ESLint has a very lightweight development environment that makes updating code fast and easy. This is a step-by-step guide to setting up a local development environment that will let you contribute back to the project.
Step 1: Install Node.js
Go to http://nodejs.org/ to download and install the latest stable version for your operating system.
Most of the installers come with npm already installed, but if for some reason it doesn’t work on your system, you can install it manually using the instructions on the website.
Step 2: Fork and checkout your own ESLint repository
Go to https://github.com/eslint/eslint and click the “Fork” button. Follow the GitHub documentation for forking and cloning.
Once you’ve cloned the repository, run
npm install to get all the necessary dependencies:
$ cd eslint $ npm install
You must be connected to the Internet for this step to work. You’ll see a lot of utilities being downloaded.
Step 3: Add the upstream source
The upstream source is the main ESLint repository that active development happens on. While you won’t have push access to upstream, you will have pull access, allowing you to pull in the latest code whenever you want.
To add the upstream source for ESLint, run the following in your repository:
git remote add upstream firstname.lastname@example.org:eslint/eslint.git
Now, the remote
upstream points to the upstream source.
Step 4: Install the Yeoman Generator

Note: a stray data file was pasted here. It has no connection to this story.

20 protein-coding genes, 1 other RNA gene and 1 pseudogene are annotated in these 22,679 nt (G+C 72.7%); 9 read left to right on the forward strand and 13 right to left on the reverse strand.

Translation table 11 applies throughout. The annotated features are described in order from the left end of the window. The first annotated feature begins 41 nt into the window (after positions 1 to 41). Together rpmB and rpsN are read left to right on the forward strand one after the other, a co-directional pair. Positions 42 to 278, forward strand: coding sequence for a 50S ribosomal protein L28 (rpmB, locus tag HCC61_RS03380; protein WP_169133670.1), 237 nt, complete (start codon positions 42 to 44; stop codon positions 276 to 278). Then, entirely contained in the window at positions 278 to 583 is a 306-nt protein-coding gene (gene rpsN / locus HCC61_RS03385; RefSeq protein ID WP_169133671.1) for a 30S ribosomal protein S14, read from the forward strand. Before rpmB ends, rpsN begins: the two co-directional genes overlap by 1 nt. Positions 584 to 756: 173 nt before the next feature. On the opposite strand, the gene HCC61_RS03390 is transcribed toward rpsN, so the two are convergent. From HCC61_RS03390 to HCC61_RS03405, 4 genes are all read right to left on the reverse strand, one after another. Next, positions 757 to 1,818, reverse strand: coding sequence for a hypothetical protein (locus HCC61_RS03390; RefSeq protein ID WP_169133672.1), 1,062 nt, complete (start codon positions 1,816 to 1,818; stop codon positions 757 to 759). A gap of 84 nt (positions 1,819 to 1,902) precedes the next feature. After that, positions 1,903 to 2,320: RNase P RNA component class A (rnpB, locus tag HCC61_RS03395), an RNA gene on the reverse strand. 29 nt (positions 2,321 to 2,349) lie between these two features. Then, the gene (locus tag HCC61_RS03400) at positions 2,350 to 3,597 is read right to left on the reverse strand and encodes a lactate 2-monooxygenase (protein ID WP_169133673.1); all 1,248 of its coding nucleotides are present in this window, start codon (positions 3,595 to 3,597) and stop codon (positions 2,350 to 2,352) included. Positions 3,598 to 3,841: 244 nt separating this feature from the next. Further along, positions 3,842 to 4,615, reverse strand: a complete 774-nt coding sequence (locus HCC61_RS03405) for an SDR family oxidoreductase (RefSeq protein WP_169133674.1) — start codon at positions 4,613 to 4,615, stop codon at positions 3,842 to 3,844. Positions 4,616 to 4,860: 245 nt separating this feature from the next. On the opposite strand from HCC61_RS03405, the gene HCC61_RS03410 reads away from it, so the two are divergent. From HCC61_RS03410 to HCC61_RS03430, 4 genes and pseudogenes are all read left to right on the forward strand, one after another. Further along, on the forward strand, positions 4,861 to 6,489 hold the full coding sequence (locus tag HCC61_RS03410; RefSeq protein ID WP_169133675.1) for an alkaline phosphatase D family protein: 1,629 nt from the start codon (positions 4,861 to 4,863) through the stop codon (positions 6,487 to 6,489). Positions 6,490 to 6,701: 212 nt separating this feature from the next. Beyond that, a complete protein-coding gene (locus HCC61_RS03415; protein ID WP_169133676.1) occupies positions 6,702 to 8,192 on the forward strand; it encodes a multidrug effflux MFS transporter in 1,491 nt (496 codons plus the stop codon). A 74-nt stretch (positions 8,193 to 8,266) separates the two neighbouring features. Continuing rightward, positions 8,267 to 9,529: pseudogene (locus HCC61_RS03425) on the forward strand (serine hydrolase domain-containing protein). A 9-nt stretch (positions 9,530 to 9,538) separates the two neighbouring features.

Yeoman is a scaffold generator that ESLint uses to help streamline development of new rules. If you don’t already have Yeoman installed, you can install it via npm:
npm install -g yo
Then, you can install the ESLint Yeoman generator:
npm install -g generator-eslint
Please see the generator documentation for instructions on how to use it.
Step 5: Run the tests
Running the tests is the best way to ensure you have correctly set up your development environment. Make sure you’re in the the
eslint directory and run:
The testing takes a few seconds to complete. If any tests fail, that likely means one or more parts of the environment setup didn’t complete correctly. The upstream tests always pass.
ESLint has several build scripts that help with various parts of development.
The primary script to use is
npm test, which does several things:
- Runs all tests on Node.js
- Checks code coverage targets
build/eslint.jsfor use in a browser
- Runs a subset of tests in PhantomJS
Be sure to run this after making changes and before sending a pull request with your changes.
Note: The full code coverage report is output into
npm run lint
npm run browserify
build/eslint.js, a version of ESLint for use in the browser
npm run docs
Generates JSDoc documentation and places it into
npm run profile
This command is used for intensive profiling of ESLint using Chrome Developer Tools. It starts a development server that runs through three profiles:
- Large - Runs ESLint on JSHint
- Medium - Runs ESLint on jQuery
- Small - Runs ESLint on KnockoutJS
Your browser should automatically open to the page in question. When that happens:
- Open up developer tools
- Click on Profiles
You should start to see profiles for each run show up on the left side. If not, reload the page in the browser. Once all three profiles have completed, they will be available for inspection.
Whenever you make changes to the ESLint source files, you’ll need to run
npm test to rerun the tests. The workflow is:
- Make changes
npm testto run tests on the command line
You’ll have to do this each time you make a change. The tests are run automatically whenever a pull request is received, so make sure to verify your changes work before submitting them.